The new PicoScope 3000 Series mixed–signal oscilloscopes combine a deep–memory 2–channel USB oscilloscope with a 16–bit logic analyzer. These instruments can debug, measure and test mixed–signal hardware while taking up very little space on your workbench. As they are USB–powered, there’s no need to carry an external power supply: just connect to the nearest PC, run the PicoScope software and your oscilloscope is ready for use.
Unlike many competing oscilloscopes, these devices contain deep memory as standard. This enables you to capture at high sampling rates even on long timebases. For example, the PicoScope 3206 MSO can capture at 500 MS/s even on the 20 ms/division timebase, allowing you to collect large amounts of high–resolution data. You can use this feature with the built–in serial decoding function to capture long sequences of data for later analysis. Instead of trying to set up complex triggers to find obscure events, just capture everything and use the search tools to find event of interest.
The MATLAB Generic Instrument Driver allows you to acquire data from the PicoScope 3000 Series High–Performance Oscilloscopes and control the signal generator. The data could be processed in MATLAB using functions from Toolboxes such as the Signal Processing Toolbox. Example scripts are included to illustrate block and streaming modes and use of the signal generator.
Download the “PicoScope 3000 Series — MATLAB Generic Instrument Driver” free of charge from mathworks.com. Please let us know what you think of the driver, either by using the feedback link on the download page or by email.
Our youtube channel is the home of a large collection of training videos on a variety of oscilloscope–related subjects. There are now over 60 videos on new features in the PicoScope software, persistence display mode, spectrum analysis, serial decoding, advanced triggering, the PicoScope 9000 Series sampling scopes, and many more subjects.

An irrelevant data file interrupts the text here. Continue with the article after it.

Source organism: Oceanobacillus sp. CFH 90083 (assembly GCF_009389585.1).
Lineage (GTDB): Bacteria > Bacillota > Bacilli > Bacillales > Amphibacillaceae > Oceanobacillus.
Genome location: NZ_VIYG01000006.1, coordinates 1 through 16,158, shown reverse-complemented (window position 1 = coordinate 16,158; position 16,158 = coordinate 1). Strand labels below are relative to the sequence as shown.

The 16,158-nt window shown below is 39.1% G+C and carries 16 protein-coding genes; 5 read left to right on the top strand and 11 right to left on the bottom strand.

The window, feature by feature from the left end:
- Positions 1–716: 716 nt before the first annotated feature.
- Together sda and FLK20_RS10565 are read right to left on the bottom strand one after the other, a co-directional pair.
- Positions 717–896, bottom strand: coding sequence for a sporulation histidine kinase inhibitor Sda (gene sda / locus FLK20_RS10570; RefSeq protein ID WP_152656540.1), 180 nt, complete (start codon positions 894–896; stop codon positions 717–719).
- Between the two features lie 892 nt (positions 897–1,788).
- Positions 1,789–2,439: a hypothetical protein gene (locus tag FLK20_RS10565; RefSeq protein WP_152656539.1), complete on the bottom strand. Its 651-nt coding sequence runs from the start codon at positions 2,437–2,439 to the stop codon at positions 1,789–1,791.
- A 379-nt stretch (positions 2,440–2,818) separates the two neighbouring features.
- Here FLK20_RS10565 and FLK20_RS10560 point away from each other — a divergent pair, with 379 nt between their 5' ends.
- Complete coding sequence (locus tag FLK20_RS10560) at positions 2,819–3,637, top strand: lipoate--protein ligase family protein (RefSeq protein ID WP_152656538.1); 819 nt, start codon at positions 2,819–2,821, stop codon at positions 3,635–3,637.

We have recently added a set of videos on the use of the PicoScope Mixed–Signal Oscilloscopes. These videos apply to all PicoScope MSOs including the PicoScope 2205 MSO and the new PicoScope 3000 Series MSOs.
There are just two weeks until our PicoScope 3406B prize draw!
The PicoScope 3406B is a high–performance 4–channel USB oscilloscope that’s perfect for a wide range of analog and digital design, troubleshooting, testing and measurement tasks. With 200 MHz bandwidth, 128 MS deep buffer memory, built–in signal generator and arbitrary waveform generator, it gives you a complete test bench in one compact unit.
Enter the PicoScope 3406B Prize Draw (the competition code is CM128). Closing date 30th November 2012.
If you can’t wait for the prize draw then the PicoScope 3406B can be yours for only £1349 (about US$2225 or €1632 at current exchange rates). Other models in the PicoScope 3000 Series are also available from only £399 (about US$658 or €483).
Glitches and filtering in PicoScope
Q. We are in the transition period of moving from a handheld scope to a PicoScope 4424. One of the useful features of the handheld scope was called “Display Glitches”. This was used to remove noise from a waveform to allow a clear view of the near average waveform lying beneath all the noise. Does the PicoScope have a similar feature with a different name?
A. Glitch capture is usually a feature fitted to scopes with small buffer memories. Handheld scopes have only a few K of memory which means they cannot sample for long periods and keep all the samples without filling up the memory. To allow you to capture at longer timebases without missing glitches and noise, the scope runs the ADC at high speed and keeps only the highest and lowest values. If you turn off glitch capture it samples more slowly and misses high speed signals which has the effect of removing high frequency noise.
The PicoScope has thousands of times more memory so this compromise is avoided as it can sample at its maximum sampling rate for long periods of time.
To get a clean signal, click the channel options button (e.g. the “A” icon for channel A) and enable the low pass filter option. You can set the filter to remove the unwanted noise, but still keep the signal you want to see.
Delayed math channels
Q. Can I create a delayed version of a signal using PicoScope’s math channels?
A. Yes, you can. In the math editor, click the button corresponding to the source signal (for example, ‘A’). In the text box, add a negative number, in units of seconds, in square brackets after the ‘A’. If the resulting equation is, for example, ‘A[-0.001]’, then the math channel will be equal to input channel A delayed by 1 millisecond.
Please visit Pico Exhibitions for the latest list of exhibitions and trade shows that Pico and its representatives will be attending.
Thanks to our continuing success and growth Pico are always seeking talented people to join our company.
Please visit https://jobs.picotech.com/ to see our current vacancies. We look forward to hearing from you!
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